We look for these tightenings to continue to occur, despite the current flatness of the curve. An adequate level of growth should be maintained by a resilient consumer sector (despite the increase in inelastic goods such as oil), continued productivity gains, a resurgent manufacturing sector and increased business investment.

Looking Forward
The assessment that monetary policy remains accommodative is not surprising. Fed funds, less inflation (or “real” Fed funds), have been negative for nearly the past two years, and just became positive with the most recent tightening. As indicated in the graph below, despite the fact that real Fed funds now are positive, the rate remains well below the average of the last 16 years.

Using the Fed’s preferred inflation measure, the core PCE, the average real Fed funds rate has been 2.43%, yet it currently resides at 0.35%. (Using the current 1.75% Fed funds rate and 1.4% core rate for August, the chart below actually uses the August data of 1.5% for Fed funds and 1.4% for the core PCE because the September data have not yet been released). Using this long-term average as a benchmark, a neutral monetary policy would entail returning the targeted Fed funds level to approximately 3.75% to 4%. Therefore, look for the Fed to continue with its methodical increase of 25 basis points per meeting until this level is achieved. Most likely, this level will be obtained in late 2005.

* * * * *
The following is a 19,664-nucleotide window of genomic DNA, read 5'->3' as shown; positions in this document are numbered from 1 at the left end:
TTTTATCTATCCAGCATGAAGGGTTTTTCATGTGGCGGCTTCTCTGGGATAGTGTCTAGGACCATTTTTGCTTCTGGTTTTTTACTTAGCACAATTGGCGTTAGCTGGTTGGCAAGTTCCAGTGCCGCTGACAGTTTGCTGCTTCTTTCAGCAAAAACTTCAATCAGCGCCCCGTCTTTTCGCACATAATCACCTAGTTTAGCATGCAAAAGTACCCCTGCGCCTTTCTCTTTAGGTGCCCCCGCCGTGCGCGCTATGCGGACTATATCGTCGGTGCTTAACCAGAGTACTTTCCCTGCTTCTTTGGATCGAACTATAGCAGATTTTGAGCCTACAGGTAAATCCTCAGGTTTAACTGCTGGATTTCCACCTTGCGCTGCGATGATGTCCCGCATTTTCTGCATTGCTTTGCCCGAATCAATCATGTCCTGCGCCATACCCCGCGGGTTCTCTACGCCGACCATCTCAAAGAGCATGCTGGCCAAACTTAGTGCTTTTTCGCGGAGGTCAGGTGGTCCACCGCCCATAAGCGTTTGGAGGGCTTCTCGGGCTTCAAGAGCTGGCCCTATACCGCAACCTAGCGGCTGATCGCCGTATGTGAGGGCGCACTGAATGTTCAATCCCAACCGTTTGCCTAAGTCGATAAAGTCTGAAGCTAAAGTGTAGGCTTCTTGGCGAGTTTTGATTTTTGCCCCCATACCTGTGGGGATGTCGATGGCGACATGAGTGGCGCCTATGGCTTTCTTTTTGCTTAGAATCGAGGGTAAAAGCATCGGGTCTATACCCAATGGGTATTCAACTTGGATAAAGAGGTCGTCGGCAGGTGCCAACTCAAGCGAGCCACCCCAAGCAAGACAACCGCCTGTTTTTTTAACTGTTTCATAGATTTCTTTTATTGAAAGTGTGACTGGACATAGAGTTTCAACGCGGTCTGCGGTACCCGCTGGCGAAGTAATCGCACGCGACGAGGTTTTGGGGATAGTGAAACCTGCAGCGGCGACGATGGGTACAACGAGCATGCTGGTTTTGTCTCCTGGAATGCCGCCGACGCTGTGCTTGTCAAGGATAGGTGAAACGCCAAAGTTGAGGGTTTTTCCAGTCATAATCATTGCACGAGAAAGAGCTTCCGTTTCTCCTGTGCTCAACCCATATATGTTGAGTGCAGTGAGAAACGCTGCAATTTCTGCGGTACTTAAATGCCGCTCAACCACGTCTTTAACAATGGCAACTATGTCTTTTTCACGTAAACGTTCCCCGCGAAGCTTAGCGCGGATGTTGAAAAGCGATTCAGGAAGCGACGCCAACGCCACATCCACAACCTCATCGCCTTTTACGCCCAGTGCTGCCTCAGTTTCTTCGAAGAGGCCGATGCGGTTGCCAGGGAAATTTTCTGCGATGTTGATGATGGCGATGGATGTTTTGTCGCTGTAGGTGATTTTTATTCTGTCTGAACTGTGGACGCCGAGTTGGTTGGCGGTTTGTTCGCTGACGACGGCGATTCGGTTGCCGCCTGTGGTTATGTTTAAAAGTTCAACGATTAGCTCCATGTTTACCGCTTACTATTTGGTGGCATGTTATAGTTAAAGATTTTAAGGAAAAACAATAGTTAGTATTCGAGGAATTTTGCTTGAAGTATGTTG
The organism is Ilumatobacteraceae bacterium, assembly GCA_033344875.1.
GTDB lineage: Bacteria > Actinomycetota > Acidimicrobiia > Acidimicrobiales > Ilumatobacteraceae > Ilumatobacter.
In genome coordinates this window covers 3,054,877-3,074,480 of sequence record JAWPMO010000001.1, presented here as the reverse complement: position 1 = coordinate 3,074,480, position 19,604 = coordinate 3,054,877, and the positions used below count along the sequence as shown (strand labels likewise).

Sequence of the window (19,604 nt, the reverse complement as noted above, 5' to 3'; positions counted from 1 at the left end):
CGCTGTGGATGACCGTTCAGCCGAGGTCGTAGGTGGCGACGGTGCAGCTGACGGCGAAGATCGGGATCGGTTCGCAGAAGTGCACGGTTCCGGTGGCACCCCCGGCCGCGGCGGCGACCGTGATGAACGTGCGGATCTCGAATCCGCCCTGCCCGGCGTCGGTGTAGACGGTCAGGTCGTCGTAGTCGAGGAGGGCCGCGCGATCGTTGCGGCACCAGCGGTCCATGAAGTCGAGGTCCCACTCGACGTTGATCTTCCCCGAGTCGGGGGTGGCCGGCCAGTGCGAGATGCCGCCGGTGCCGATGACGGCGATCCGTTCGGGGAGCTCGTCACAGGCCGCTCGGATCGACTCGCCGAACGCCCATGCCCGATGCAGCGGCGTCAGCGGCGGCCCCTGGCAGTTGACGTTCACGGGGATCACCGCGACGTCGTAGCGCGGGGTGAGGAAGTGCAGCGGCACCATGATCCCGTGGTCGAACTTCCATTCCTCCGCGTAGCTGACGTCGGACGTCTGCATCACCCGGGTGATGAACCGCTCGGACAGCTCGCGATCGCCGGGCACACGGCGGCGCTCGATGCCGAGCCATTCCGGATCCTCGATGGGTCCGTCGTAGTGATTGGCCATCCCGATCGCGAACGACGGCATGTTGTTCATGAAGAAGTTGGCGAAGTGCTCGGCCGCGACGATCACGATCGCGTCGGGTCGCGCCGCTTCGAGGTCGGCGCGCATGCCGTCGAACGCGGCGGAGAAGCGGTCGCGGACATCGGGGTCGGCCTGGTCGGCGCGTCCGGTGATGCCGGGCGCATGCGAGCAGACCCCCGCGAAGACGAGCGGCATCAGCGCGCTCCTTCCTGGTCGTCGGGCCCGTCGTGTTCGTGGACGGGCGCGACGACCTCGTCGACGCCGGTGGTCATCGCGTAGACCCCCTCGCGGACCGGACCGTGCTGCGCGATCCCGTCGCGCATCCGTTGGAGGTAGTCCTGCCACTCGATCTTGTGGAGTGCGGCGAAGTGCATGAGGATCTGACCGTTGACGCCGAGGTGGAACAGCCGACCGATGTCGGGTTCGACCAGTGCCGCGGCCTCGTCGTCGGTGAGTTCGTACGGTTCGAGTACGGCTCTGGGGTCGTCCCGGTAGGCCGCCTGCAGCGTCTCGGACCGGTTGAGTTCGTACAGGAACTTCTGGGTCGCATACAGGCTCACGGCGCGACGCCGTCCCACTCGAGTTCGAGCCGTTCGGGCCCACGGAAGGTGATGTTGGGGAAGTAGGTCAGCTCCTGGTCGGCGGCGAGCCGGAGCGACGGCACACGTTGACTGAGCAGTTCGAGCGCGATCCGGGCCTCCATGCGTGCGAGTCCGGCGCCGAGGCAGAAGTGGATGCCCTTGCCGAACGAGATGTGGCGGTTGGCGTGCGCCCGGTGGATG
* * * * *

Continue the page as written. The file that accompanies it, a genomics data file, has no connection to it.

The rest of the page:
Article was originally written on Sept. 29, 2004 for Corporate Insight publication. Corporate Insight is a bi-monthly publication of Southeast Corporate. Previous editions of Corporate Insight are archived at If you would like more information about investment services at Southeast Corporate, contact Greg Wirthmann at 800-342-0203, ext. 201.


Oct. 11, 2004


  • If you apply the "real" Fed Funds rate you speak of (approx. 1%-2% over the rate of inflation) with such low 10-year rates then the "real" yield curve is close to inverted, often an indicator of an oncoming recession. Will the Fed then look to keep the rate artificially lower than the "real" rate to prevent an inverted yield curve? Does it matter - are the economic fundamentals of the 10-year rate being lower than the "real" Fed rate enough to induce the consequences generally associated with an inverted yield curve? It's pretty tough make any money, net of inflation, off of 10-year Treasuries these days.
  • "You are correct," the real rate of return earned by clipping coupons off of the ten-year appears quite meager these days. It is interesting to note though, that by extending the analysis performed on the targeted Fed funds rate to the Treasury curve it becomes apparent that the "real" curve is still upwardly sloping. Additionally, should the Fed tighten enough to achieve neutrality, it is likely that other rates/yields will also approach, if not entirely achieve, their long-term real average.